There was a vote in 2015 before I was mayor where the compromise failed. We knew if we left out the transgender community it wouldn’t pass. We knew that 200 other cities in America had done this. We campaigned on it, we promised we would support it. I keep thinking, what more could we have communicated?

Although they communicated back. Dan Bishop and Pat McCrory made it clear if you do this, we’re going to hammer you.

They didn’t say hammer. The warning that we heard was all about bathrooms. So what we anticipated if there were any backlash … We didn’t think they would do it. If they did anything, we anticipated they would just not allow local governments to regulate bathrooms.

It totally took on a life of its own. And we have thought about how else could we have stayed true to our campaign promises and not have had the backlash, and I think that is on the state. The legislature could have merely said, you can’t regulate public bathrooms or public facilities. They could have done a number of things that were much more targeted.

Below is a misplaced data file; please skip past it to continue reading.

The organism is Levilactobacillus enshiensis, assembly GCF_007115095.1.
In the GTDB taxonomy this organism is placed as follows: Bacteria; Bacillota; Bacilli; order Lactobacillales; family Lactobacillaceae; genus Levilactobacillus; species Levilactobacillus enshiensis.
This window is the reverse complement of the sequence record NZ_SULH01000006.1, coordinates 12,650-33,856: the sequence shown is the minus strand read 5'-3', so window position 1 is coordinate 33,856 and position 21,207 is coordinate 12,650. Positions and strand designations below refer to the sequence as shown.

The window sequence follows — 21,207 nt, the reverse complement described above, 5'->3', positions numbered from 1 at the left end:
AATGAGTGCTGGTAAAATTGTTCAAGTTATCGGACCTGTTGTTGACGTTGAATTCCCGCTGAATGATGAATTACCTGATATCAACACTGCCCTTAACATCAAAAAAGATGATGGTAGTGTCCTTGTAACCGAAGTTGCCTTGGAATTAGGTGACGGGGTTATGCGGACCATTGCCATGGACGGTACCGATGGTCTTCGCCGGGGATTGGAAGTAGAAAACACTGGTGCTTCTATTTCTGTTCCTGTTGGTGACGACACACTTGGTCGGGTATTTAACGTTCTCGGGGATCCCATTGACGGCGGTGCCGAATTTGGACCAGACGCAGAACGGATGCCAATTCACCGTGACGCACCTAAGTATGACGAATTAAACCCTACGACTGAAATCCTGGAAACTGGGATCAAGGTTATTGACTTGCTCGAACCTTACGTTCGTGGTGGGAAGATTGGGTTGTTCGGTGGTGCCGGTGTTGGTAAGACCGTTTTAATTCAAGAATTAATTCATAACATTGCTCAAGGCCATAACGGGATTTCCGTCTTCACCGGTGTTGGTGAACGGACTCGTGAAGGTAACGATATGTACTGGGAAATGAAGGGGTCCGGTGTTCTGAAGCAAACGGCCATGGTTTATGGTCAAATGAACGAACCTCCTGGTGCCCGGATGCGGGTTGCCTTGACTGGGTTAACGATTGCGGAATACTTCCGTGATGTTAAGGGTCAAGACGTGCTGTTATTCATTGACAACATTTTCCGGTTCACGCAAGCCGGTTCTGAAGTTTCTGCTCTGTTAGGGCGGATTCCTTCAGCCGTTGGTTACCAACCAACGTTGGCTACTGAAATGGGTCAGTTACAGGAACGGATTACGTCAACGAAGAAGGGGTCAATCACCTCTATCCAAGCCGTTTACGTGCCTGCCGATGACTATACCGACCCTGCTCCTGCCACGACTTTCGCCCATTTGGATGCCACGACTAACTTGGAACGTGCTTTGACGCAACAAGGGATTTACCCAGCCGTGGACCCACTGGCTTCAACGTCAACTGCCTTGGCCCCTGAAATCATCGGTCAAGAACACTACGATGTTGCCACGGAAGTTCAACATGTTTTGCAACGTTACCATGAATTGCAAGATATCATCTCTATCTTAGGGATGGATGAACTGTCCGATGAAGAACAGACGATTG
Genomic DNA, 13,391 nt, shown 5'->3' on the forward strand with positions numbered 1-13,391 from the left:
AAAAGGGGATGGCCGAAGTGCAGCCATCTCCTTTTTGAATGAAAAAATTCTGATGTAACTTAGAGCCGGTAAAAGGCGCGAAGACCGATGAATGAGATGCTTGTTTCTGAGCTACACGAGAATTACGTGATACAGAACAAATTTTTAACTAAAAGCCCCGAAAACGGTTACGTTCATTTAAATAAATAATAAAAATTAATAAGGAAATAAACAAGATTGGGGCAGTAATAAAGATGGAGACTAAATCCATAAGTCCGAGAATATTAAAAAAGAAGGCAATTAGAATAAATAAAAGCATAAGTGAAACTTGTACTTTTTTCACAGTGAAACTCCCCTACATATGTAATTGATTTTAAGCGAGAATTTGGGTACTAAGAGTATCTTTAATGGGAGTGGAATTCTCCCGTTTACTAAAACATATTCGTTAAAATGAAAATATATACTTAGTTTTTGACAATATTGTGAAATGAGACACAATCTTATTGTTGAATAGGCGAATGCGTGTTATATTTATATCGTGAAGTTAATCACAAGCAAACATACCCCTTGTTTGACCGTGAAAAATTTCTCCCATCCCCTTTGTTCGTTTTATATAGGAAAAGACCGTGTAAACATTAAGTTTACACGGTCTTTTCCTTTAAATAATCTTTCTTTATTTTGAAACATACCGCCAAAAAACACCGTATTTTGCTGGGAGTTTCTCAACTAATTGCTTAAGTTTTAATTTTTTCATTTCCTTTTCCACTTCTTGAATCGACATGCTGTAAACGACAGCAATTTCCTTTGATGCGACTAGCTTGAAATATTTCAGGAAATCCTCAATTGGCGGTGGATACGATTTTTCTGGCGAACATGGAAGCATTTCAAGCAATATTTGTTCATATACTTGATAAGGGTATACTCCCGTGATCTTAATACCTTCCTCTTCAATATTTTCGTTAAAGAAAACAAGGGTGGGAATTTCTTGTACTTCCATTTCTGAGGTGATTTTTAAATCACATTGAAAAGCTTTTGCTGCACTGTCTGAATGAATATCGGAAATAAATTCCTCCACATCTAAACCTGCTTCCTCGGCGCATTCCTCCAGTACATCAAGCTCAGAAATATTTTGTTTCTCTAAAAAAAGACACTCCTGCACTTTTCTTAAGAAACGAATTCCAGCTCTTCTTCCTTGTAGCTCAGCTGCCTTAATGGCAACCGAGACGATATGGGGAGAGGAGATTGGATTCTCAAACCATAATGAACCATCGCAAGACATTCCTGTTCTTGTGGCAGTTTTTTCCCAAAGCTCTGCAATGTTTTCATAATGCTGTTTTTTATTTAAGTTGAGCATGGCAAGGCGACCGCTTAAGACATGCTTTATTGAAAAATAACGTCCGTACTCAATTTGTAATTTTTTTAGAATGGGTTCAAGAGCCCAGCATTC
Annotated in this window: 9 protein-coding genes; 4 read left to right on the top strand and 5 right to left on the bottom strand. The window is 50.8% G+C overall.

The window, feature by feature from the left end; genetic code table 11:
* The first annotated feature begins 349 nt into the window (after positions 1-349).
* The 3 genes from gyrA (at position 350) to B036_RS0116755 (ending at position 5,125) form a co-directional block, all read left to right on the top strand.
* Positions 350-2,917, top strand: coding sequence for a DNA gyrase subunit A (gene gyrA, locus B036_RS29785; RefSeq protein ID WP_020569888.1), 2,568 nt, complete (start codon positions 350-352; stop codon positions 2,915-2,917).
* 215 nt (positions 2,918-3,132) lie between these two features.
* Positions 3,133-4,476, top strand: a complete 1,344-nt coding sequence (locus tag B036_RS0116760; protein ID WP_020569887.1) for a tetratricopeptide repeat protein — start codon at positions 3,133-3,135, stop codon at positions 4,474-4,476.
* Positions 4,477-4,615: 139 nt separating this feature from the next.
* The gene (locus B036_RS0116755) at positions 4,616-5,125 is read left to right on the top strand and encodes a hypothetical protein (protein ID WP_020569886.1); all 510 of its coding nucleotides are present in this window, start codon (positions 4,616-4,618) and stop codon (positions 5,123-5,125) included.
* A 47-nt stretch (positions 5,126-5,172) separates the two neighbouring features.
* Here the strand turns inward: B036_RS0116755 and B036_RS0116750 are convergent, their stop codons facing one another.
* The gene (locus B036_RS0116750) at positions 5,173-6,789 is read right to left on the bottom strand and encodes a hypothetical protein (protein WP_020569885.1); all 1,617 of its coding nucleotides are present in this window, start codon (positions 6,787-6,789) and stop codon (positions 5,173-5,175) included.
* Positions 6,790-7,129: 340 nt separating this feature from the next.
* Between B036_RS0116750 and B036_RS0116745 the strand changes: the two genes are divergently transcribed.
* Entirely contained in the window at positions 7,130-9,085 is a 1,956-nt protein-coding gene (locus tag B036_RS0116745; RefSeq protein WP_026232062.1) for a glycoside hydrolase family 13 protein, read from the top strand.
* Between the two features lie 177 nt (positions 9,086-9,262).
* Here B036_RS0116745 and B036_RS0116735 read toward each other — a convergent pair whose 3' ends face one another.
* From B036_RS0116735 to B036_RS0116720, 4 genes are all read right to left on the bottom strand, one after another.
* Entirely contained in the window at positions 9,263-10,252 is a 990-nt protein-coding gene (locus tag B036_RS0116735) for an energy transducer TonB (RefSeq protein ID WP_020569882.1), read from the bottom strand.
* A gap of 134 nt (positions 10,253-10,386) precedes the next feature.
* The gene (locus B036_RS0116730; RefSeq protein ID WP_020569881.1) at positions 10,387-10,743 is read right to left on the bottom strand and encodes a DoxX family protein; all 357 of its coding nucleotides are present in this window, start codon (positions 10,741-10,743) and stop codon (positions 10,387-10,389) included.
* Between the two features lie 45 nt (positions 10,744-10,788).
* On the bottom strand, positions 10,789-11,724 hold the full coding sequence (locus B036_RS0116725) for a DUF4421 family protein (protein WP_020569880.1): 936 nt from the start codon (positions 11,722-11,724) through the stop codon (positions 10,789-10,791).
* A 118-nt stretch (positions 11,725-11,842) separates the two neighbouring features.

How do you think having five new City Council members and six millennials on there will affect the council’s work and city government?

I think there’s going to be a lot of energy, a lot of innovation and a lot of willingness to look at technology to address things differently, like doing zoning more efficiently.

Do you worry about them being so new, having half the council without experience?

No, and the reason is, many of them I have seen – Matt Newton has been involved and worked with council for years on many different issues. Larken Egleston, same thing for years. Dimple Ajmera has had a year on the council. And Tariq (Bokhari) worked with me on the fintech initiative. I don’t think anyone is a greenhorn in that way.

What’s next for you politically?

I have no plans. I have no political plans. I promised my family I’ll wait two months before I say yes to anything. I have offers, I have requests and I’m letting it all sit.

Could you envision ever running for the legislature?

I have learned to never say never in politics and never predict. So I’m not saying. I don’t have any plans.

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This article was originally published by The Charlotte Observer.